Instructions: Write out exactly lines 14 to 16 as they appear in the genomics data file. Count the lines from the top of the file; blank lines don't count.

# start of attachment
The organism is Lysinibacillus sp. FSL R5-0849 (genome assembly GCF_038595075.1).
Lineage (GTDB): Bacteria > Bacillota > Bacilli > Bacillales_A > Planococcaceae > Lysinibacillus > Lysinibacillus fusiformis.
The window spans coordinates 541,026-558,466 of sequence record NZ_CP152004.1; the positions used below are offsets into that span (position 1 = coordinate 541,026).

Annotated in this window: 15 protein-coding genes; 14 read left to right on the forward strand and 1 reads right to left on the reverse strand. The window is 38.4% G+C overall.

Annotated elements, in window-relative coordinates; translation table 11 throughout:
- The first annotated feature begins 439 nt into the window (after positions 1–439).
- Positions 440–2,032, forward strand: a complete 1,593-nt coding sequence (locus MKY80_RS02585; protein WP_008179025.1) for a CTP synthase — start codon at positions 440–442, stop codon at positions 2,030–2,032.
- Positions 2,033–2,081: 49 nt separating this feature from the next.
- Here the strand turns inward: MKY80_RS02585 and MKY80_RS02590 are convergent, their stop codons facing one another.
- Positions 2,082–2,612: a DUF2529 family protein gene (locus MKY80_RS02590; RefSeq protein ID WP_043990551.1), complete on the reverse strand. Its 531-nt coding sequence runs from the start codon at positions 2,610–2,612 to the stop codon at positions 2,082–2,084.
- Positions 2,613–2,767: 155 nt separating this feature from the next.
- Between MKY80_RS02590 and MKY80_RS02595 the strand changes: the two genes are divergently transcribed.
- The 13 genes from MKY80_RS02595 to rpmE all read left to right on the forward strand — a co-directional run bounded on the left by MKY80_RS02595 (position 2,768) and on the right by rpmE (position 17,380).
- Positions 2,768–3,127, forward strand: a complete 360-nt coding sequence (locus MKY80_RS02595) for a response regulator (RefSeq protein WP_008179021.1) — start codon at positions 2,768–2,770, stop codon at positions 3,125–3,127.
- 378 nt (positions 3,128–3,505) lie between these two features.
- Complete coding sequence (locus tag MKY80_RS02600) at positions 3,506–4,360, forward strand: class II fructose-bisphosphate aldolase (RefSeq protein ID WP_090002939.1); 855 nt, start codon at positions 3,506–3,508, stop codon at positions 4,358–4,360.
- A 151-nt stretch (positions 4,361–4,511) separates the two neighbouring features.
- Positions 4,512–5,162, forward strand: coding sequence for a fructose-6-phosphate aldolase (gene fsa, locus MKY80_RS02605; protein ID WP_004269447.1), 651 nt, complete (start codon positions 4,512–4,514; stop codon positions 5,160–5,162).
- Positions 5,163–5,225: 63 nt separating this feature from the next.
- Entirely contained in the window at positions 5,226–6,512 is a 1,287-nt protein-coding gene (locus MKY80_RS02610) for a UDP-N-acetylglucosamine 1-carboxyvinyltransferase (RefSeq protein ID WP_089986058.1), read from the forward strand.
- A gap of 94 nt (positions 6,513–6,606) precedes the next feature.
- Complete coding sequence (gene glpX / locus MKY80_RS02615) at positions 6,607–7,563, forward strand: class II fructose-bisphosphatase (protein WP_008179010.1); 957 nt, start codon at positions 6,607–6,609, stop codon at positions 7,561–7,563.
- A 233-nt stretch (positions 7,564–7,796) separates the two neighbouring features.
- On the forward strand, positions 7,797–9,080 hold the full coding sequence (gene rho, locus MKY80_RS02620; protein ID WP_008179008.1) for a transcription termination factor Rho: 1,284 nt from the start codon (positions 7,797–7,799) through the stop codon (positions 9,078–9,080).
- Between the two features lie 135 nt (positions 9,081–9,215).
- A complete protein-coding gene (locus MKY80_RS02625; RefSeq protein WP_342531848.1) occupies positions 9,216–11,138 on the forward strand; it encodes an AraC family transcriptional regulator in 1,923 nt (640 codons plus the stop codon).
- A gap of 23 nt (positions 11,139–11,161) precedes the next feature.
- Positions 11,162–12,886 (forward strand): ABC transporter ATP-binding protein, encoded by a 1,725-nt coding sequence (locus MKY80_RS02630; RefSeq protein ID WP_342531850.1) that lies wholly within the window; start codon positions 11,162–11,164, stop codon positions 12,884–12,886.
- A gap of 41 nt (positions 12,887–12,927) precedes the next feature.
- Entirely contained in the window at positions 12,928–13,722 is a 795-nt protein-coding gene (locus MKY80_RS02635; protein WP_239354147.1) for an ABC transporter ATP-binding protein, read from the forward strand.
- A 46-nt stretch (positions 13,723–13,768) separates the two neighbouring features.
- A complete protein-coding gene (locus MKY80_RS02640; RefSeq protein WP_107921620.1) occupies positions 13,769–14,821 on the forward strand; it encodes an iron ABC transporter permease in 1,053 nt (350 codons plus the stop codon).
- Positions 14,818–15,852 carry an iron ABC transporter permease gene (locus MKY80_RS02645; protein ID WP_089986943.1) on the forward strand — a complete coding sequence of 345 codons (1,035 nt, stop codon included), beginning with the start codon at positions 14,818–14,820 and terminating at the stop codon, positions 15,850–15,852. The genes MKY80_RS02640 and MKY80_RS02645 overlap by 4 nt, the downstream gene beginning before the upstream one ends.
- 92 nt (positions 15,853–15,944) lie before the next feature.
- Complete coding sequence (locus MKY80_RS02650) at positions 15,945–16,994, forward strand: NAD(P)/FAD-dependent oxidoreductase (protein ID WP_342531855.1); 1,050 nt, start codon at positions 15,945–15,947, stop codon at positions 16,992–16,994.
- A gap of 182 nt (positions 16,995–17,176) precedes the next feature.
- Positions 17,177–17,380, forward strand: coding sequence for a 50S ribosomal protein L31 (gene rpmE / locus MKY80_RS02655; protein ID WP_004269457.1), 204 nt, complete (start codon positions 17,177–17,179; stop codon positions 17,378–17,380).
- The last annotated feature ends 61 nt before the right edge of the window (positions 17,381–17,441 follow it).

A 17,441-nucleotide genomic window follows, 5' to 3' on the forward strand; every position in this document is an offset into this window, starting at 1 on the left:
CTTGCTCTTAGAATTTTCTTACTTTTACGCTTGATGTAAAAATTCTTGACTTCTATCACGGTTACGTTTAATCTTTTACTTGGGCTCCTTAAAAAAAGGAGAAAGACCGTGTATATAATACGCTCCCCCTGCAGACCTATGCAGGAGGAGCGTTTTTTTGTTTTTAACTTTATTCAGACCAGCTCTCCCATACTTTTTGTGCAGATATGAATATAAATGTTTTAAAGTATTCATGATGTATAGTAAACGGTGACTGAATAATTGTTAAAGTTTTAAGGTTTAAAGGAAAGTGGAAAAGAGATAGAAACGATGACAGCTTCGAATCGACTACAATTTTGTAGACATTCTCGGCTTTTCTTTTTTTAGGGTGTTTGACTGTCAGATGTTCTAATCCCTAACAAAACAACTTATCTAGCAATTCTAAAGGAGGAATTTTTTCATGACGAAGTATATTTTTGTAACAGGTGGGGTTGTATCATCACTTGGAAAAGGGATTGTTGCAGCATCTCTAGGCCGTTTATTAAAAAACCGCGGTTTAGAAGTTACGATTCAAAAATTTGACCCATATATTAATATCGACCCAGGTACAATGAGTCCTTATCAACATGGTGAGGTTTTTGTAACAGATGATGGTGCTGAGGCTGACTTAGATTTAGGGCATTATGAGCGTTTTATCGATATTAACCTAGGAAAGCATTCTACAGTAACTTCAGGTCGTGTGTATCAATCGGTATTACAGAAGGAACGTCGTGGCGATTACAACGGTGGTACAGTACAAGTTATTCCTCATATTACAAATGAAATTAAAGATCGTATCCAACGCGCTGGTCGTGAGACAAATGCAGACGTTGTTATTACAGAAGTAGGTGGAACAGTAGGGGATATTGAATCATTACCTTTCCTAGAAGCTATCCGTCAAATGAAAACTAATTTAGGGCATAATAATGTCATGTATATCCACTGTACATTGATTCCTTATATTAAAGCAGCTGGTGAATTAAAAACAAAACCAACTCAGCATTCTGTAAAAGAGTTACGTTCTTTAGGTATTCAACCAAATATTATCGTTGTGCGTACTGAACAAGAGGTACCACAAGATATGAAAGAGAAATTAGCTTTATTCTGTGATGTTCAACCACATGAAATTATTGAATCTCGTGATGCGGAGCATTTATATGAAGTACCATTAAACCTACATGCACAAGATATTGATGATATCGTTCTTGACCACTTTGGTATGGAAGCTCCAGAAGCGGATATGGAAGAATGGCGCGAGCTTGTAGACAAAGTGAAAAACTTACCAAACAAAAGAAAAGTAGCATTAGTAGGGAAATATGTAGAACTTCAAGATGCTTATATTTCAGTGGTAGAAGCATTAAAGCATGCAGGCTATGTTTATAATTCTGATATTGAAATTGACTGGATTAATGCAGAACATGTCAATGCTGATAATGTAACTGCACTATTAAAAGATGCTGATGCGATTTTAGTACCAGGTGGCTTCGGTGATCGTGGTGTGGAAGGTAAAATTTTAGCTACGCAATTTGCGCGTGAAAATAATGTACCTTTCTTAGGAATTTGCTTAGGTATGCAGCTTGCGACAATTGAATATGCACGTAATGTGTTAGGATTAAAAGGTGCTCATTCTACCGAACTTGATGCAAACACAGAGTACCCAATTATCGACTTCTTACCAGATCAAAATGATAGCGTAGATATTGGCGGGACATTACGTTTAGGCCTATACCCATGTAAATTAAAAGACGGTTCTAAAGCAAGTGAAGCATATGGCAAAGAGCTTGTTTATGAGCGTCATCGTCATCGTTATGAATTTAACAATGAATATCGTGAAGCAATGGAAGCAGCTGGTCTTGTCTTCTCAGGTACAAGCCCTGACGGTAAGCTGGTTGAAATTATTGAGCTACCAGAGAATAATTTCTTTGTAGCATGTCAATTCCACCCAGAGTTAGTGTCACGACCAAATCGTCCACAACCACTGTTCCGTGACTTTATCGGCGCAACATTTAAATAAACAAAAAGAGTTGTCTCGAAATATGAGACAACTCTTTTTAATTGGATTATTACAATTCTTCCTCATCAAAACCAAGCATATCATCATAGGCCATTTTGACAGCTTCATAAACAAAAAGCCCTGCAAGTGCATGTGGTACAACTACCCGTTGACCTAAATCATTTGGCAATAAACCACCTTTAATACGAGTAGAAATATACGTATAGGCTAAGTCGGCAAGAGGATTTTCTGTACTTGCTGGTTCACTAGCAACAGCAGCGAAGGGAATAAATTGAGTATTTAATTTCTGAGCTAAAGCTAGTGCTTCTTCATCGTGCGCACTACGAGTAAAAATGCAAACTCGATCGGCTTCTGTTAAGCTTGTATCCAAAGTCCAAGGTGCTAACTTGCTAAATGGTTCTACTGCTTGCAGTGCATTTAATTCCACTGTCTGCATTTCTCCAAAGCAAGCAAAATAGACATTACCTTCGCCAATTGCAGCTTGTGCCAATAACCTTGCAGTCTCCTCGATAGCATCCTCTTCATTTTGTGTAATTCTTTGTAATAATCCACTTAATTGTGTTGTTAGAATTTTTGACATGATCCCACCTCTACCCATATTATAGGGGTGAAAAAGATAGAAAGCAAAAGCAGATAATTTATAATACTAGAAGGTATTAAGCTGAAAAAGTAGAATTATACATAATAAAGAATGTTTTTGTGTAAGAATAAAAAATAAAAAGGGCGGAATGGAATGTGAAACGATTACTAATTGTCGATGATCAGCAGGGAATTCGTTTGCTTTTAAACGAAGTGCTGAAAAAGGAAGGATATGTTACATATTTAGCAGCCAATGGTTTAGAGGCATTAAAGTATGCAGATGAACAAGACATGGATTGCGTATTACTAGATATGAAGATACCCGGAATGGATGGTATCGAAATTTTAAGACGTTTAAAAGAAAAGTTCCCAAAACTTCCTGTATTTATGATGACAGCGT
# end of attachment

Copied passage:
- Positions 2,768–3,127, forward strand: a complete 360-nt coding sequence (locus MKY80_RS02595) for a response regulator (RefSeq protein WP_008179021.1) — start codon at positions 2,768–2,770, stop codon at positions 3,125–3,127.
- 378 nt (positions 3,128–3,505) lie between these two features.
- Complete coding sequence (locus tag MKY80_RS02600) at positions 3,506–4,360, forward strand: class II fructose-bisphosphate aldolase (RefSeq protein ID WP_090002939.1); 855 nt, start codon at positions 3,506–3,508, stop codon at positions 4,358–4,360.